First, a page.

“We said that the time for talking was over and that it was time for action… It’s going to hit hard but it’s going to make a strong point to North Korea.” Nikki Haley said.
Finally getting what he wanted, President Donald Trump praised the United Nations Security Council’s (UNSC) newly-imposed sanctions on North Korea Saturday that will put greater pressure on the rogue regime’s economy.
According to The Daily Caller:
“North Korea’s two intercontinental ballistic missile tests last month drove the UNSC to pursue “the strongest sanctions ever imposed” on North Korea, according to CNN, which cites a statement from U.S. ambassador to the United Nations Nikki Haley’s office.
President Donald Trump praised the latest action against North Korea on Twitter.
United Nations Resolution is the single largest economic sanctions package ever on North Korea. Over one billion dollars in cost to N.K.
— Donald J. Trump (@realDonaldTrump) August 5, 2017
UNSC Resolution 2371, which targets North Korea’s primary exports — specifically coal, iron and iron ore, lead and lead ore, and seafood, passed unanimously. The sanctions also put other sources of revenue, such as banks and joint ventures, in the cross hairs. The sanctions are expected to cut the North’s exports revenue by a third, roughly $1 billion.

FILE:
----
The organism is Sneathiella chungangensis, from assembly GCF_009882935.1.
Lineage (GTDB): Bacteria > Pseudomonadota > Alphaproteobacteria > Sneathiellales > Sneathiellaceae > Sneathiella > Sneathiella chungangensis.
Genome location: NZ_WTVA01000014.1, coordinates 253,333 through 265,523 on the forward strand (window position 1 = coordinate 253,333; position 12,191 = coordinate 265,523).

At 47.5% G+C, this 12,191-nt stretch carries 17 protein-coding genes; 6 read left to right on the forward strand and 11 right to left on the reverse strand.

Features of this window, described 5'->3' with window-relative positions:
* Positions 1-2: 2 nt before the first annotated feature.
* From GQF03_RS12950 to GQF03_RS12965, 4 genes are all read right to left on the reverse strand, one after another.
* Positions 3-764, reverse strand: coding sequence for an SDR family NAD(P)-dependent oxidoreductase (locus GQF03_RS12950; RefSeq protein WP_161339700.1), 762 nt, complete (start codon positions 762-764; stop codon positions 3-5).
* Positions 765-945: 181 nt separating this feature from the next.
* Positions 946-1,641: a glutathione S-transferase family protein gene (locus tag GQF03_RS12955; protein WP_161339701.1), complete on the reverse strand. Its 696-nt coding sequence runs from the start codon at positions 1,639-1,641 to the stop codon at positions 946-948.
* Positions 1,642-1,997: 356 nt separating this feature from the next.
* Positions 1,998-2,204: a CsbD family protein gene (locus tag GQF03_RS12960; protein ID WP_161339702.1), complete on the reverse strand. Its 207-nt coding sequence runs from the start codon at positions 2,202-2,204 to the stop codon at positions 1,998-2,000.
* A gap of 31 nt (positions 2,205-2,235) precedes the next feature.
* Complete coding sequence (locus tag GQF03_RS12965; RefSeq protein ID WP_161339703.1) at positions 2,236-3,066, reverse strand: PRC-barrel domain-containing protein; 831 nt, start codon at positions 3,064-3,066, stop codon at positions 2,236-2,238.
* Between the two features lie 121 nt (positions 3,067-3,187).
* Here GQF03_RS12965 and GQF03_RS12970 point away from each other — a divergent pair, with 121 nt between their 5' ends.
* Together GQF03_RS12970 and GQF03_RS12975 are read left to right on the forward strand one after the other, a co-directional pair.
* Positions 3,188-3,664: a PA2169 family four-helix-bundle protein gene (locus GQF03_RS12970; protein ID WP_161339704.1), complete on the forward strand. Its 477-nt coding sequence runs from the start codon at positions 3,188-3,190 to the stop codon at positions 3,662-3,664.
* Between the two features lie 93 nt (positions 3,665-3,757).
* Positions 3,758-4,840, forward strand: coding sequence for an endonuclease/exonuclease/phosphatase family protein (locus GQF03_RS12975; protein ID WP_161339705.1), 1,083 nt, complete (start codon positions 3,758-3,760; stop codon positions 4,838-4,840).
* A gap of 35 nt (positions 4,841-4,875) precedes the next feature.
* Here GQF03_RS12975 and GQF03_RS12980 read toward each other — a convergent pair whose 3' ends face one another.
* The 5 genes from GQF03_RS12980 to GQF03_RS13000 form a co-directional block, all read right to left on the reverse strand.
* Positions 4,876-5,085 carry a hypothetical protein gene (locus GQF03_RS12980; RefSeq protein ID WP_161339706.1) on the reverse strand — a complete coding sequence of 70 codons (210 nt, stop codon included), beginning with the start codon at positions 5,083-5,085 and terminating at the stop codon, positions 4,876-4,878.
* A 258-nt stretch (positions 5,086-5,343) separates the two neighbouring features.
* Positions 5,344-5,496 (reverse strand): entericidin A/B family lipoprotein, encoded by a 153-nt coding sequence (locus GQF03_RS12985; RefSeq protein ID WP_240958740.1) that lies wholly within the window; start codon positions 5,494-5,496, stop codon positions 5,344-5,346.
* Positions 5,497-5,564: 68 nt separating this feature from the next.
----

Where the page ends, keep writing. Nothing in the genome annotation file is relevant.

“We said that the time for talking was over and that it was time for action. Today you’re going to see the action. It’s going to hit hard but it’s going to make a strong point to North Korea that all this ICBM and this nuclear irresponsibility has to stop,” Haley said at the UNSC gathering.
Experts assess that North Korea’s Hwasong-14 ICBM can strike targets across the continental U.S., escalating the threat to American citizens.
While the UNSC resolution and the incoming sanctions are an important step towards reining in North Korea, it may not be enough. It may still be necessary to target enabling entities in China, and if sanctions, fail, more aggressive options may be required. Sanctions take time to take effect, and North Korea’s missile program is advancing at an accelerated rate, limiting the time available. Furthermore, North Korea has been fighting against sanctions for over a decade, yet their weapons programs continue.
The administration is avoiding the application of military force at all cost, recognizing the cost of such action for both the U.S. and its allies in the region.
Do you think that North Korea will back off its missile development program because of the new sanction?